by T.W. Budig
ECM Capitol Reporter
A voice from Greater Minnesota has entered the Republican U.S. Senate race.
St. Louis County Commissioner Chris Dahlberg, of Duluth, is competing against a pack of metro Republicans to take on Democratic U.S. Sen. Al Franken in 2014.
Dahlberg portrays himself a candidate with broad appeal, capable of winning votes among Independents and Democrats.
“The Republican Party cannot continue to put forward candidates that can win only in staunch Republican areas,” he said.
An attorney, Dahlberg, 51, counts broadcaster Stanley Hubbard among his early political supporters. Dahlberg recently retired from the U.S. Army Reserve; his military service included a stint in Baghdad, Iraq.
A proponent of “peace through strength,” Dahlberg counseled caution in terms of American overseas involvement. He said he feels prepared to ask sharp questions in Washington and warned against demonizing other countries.
“Too often we focus only on the political leaders and we don’t look deep down into the people,” he said. People in other countries want a good life, just like Minnesotans do, he said.
Dahlberg will focus like a “laser” on eliminating the $17 trillion national debt, if he is elected, he said. What kind of country will his 9-year-old daughter, Maiji, and other young people inherent with such massive debt, he asked.
Dahlberg expressed regret over the recent federal government shutdown, while touting his perceived skill and willingness to reach across the aisle.
Like other Republicans, Dahlberg describes the Affordable Care Act, or Obamacare, as a clumsy, one-size-fits-all intrusion into state and local government. All Minnesotans, he said, want to assist those with pre-existing medical conditions or facing catastrophic health care emergencies.
“(But) you have a better chance that it (a government program) will be better if it’s designed locally,” Dahlberg said.
Dahlberg, who has a mentally handicapped brother living in a group home, views government as providing essential services.
“I’m for limited government, but I’m not for no government,” he said.
On the campaign trail
Not long ago, Dahlberg said, he was known only to people in Northeast Minnesota. Now Dahlberg believes he has begun to cut a larger swath.
Dahlberg is facing longtime Republican legislators Sen. Julianne Ortman and Rep. Jim Abeler, as well as businessman Mike McFadden, bison farmer Monti Moreno and Phillip Parrish in the Republican U.S. Senate scramble.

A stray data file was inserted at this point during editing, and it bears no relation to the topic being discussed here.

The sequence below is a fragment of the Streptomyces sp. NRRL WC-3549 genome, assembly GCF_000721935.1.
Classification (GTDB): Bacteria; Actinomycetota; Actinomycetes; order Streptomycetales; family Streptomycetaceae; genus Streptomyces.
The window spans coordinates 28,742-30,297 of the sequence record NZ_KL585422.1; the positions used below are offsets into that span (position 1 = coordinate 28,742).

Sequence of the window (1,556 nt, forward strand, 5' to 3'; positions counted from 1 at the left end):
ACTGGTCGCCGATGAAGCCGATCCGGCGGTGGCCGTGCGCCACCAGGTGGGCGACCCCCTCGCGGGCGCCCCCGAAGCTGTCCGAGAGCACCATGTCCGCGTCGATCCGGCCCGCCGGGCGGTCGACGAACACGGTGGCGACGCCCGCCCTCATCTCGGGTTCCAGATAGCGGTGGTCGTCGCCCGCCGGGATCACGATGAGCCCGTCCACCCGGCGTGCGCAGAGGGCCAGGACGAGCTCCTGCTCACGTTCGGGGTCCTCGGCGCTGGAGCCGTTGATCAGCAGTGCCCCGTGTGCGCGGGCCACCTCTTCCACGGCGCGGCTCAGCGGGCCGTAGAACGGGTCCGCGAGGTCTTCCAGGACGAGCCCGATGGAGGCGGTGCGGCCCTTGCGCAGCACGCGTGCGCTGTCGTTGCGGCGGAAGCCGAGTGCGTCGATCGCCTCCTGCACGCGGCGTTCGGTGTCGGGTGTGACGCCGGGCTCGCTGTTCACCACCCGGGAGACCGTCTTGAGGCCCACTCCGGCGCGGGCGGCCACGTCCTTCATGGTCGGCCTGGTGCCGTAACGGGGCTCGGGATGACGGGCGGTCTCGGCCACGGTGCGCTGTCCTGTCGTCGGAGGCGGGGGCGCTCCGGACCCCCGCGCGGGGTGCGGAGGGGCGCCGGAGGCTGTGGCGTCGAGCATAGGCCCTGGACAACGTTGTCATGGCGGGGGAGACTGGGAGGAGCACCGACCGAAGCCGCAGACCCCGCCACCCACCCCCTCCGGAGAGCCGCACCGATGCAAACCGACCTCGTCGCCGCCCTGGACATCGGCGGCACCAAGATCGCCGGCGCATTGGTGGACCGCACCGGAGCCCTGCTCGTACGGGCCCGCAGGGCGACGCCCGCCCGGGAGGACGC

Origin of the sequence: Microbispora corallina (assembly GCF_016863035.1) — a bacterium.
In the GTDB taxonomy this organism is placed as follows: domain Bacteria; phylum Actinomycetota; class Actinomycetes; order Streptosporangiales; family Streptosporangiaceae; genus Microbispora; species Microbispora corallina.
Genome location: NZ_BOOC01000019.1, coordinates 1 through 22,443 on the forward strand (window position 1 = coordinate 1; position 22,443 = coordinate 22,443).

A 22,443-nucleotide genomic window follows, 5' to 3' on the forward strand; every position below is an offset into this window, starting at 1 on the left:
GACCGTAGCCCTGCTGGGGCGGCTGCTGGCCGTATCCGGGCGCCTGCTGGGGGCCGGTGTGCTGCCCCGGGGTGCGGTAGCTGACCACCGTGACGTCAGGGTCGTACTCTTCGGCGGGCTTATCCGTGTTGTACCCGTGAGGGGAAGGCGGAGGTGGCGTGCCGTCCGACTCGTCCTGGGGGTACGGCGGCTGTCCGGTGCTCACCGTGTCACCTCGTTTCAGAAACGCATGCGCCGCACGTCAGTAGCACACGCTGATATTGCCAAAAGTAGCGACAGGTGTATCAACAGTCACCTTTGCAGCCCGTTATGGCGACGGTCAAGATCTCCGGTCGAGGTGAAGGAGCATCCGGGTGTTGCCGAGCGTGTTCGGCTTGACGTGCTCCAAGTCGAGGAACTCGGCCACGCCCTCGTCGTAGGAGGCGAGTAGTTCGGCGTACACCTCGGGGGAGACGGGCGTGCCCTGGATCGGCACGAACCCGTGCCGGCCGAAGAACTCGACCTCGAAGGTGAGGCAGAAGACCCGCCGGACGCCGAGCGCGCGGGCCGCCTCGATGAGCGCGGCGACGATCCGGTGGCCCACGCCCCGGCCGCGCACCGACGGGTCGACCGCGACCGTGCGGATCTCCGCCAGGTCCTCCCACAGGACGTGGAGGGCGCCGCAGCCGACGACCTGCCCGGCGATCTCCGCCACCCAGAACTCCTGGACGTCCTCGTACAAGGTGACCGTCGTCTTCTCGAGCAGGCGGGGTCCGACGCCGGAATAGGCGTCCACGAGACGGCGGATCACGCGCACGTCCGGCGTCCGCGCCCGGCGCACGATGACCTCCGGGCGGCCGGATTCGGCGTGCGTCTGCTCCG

If he bests his Republican opponents — McFadden, for one, already boasts a more than $1 million campaign-war chest — Dahlberg would then face Franken, a celebrity with good approval ratings and sporting about a $4 million campaign bankroll.
Dahlberg is not dismissive of funding. Although not disclosing the amount his campaign has raised thus far — people would be surprised, he said — he said he views the ability to raise campaign dollars as separating the contenders from the “also-rans.”
“I think you have to raise $400,000 or more in a quarter to be a credible candidate in this day of age,” Dahlberg said. “And I’ve said, if you can’t raise that much money, I think the reality is you have to admit, you might have some popularity, you don’t have what’s called the legs to go the long run.”
“I would apply that to myself,” Dahlberg said of needing to clear the bar.
Dahlberg said little about his Republican opponents, saying people can make up their own minds.
“I’ve proven myself as a person who doesn’t put my finger up to the wind,” Dahlberg said.
He’s a proud fiscal conservative, undeterred by special interests, he said.
“I’m willing to have the guts to say no,” he said.
Mindful of the limited ability of the debt-plagued Minnesota Republican Party to assist candidates, Dahlberg said his campaign is designed to act independently.
In keeping in step with his campaign’s slogan of “Front Porch Leadership,” Dahlberg, in an unusual move for statewide candidates, has knocked on doors in Golden Valley, Richfield and Eden Prairie.
“We need to get away from this Hollywood, showbiz, entertainment politics,” Dahlberg said.
DFL State Party Chairman Ken Martin said he sees Dahlberg as simply one more candidate.
“There are now six Republicans competing to see who will be more extreme in the contested primary for U.S. Senate,” Martin said in a statement. “Dahlberg is just another name on a growing list.”
Dahlberg portrayed Franken as an irresolute figure, a study in contradictions.
“I would say that Mr. Franken is a senator in search of a purpose,” he said.
Dahlberg said he offers a basic conservative message, the kind former Republican President Ronald Reagan used so successfully.
“At the end of the day, what motivates all of us when we go into the voting booth isn’t our mind; it’s our heart,” Dahlberg said. “And I think sometimes that’s what Republicans forget,” he said.
Tim Budig can be reached at firstname.lastname@example.org.